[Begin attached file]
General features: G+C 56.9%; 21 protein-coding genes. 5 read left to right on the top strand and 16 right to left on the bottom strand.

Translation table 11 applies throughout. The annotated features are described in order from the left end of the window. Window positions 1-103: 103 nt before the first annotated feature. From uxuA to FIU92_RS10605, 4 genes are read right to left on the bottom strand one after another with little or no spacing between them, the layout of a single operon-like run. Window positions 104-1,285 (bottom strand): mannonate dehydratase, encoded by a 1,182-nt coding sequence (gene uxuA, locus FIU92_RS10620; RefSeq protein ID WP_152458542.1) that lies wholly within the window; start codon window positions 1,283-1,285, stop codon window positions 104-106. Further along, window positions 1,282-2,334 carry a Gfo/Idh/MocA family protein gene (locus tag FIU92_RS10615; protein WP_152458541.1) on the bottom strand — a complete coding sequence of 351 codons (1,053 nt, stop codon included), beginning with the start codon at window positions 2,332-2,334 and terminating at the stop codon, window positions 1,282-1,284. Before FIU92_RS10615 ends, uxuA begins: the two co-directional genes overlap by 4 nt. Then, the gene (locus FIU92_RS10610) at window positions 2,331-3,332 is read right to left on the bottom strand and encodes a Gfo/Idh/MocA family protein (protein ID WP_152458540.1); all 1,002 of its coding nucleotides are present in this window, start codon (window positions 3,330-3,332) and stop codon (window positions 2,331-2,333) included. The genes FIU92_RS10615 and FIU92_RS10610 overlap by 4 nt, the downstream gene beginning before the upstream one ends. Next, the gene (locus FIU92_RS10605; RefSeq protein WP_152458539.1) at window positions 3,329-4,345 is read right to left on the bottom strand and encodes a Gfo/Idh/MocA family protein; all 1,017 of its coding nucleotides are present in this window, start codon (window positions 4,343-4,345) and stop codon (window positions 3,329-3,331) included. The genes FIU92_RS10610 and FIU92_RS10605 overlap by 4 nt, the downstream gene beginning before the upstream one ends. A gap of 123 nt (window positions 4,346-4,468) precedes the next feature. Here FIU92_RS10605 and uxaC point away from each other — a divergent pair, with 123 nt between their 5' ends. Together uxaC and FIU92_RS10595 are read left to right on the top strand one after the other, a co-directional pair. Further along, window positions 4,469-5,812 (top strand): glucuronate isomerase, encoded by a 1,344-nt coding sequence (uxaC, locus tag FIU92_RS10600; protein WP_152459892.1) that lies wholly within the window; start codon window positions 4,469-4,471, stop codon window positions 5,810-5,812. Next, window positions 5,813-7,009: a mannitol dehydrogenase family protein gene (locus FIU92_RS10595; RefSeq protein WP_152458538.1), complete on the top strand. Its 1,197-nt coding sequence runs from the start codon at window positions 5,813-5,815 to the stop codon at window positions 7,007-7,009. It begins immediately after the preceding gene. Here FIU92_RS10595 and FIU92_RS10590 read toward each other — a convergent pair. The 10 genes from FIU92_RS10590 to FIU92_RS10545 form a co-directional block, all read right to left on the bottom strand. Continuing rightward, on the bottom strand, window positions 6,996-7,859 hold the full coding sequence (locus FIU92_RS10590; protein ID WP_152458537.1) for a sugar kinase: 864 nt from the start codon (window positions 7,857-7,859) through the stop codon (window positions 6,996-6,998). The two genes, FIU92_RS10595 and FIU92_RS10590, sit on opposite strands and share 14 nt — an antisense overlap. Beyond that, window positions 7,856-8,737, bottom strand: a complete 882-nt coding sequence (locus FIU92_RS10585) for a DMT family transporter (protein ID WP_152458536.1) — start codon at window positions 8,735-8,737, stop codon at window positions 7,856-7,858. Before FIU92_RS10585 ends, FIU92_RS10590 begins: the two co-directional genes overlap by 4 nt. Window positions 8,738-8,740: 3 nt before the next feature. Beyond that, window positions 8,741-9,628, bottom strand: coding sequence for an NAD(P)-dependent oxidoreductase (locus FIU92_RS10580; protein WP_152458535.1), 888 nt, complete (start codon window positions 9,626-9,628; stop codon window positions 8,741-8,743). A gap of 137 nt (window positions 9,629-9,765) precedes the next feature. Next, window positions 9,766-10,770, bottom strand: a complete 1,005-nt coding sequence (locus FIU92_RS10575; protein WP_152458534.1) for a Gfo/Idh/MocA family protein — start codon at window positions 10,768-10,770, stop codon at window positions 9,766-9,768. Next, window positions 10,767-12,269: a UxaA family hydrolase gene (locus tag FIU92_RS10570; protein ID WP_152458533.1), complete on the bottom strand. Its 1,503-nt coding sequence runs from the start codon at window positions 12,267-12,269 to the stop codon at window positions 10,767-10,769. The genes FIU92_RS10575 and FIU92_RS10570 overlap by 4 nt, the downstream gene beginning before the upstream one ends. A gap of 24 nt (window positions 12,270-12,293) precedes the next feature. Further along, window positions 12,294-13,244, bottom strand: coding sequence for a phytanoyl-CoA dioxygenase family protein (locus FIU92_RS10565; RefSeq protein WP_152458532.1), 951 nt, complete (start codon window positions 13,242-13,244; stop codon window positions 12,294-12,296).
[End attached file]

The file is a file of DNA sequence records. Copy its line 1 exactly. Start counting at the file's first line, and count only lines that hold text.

General features: G+C 56.9%; 21 protein-coding genes. 5 read left to right on the top strand and 16 right to left on the bottom strand.